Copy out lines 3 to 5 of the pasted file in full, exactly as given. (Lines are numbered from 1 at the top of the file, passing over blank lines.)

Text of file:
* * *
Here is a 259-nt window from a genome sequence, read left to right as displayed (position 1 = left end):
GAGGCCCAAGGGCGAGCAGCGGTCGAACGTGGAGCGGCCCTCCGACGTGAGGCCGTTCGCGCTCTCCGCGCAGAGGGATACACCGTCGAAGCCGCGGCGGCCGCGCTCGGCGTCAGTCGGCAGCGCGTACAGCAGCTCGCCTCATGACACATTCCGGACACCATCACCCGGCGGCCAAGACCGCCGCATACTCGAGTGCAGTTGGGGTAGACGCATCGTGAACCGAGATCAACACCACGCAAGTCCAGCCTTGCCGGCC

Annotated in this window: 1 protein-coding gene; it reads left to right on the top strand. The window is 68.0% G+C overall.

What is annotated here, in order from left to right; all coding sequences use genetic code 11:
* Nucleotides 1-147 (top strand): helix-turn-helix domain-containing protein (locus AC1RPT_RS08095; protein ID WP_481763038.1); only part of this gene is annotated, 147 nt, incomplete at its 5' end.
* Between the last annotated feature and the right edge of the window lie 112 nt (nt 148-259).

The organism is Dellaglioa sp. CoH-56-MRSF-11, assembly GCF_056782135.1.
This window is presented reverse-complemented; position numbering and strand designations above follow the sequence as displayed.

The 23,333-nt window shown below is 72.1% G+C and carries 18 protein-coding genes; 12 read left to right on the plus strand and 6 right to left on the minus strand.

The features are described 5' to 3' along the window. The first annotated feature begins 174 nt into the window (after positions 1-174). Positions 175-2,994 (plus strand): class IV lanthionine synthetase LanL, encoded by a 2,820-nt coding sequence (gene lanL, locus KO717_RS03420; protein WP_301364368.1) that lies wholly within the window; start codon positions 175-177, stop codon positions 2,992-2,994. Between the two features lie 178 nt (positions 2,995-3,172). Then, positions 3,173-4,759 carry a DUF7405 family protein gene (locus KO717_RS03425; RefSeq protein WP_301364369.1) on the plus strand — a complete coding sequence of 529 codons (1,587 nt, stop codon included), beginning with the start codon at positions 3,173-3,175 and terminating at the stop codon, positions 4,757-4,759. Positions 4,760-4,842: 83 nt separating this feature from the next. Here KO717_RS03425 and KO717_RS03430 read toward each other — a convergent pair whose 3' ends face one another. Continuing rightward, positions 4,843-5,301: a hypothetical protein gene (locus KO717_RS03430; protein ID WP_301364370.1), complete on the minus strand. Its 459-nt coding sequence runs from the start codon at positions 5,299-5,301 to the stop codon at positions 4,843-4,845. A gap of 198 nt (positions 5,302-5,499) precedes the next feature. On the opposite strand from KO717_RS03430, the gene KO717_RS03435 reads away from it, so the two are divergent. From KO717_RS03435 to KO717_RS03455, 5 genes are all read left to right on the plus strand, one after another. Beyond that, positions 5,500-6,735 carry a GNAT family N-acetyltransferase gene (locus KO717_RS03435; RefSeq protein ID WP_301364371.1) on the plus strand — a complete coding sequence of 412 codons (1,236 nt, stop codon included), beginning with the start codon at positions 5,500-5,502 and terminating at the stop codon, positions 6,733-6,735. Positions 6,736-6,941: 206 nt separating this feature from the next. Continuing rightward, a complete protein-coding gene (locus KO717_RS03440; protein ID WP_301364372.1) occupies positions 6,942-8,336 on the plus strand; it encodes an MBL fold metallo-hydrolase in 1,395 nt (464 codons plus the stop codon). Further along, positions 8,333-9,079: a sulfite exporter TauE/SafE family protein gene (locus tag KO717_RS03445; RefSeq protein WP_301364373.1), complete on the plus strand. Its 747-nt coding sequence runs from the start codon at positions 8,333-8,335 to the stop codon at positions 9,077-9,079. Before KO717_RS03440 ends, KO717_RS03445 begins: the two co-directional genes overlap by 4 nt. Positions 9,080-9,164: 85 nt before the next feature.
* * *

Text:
Annotated in this window: 1 protein-coding gene; it reads left to right on the top strand. The window is 68.0% G+C overall.

What is annotated here, in order from left to right; all coding sequences use genetic code 11:
* Nucleotides 1-147 (top strand): helix-turn-helix domain-containing protein (locus AC1RPT_RS08095; protein ID WP_481763038.1); only part of this gene is annotated, 147 nt, incomplete at its 5' end.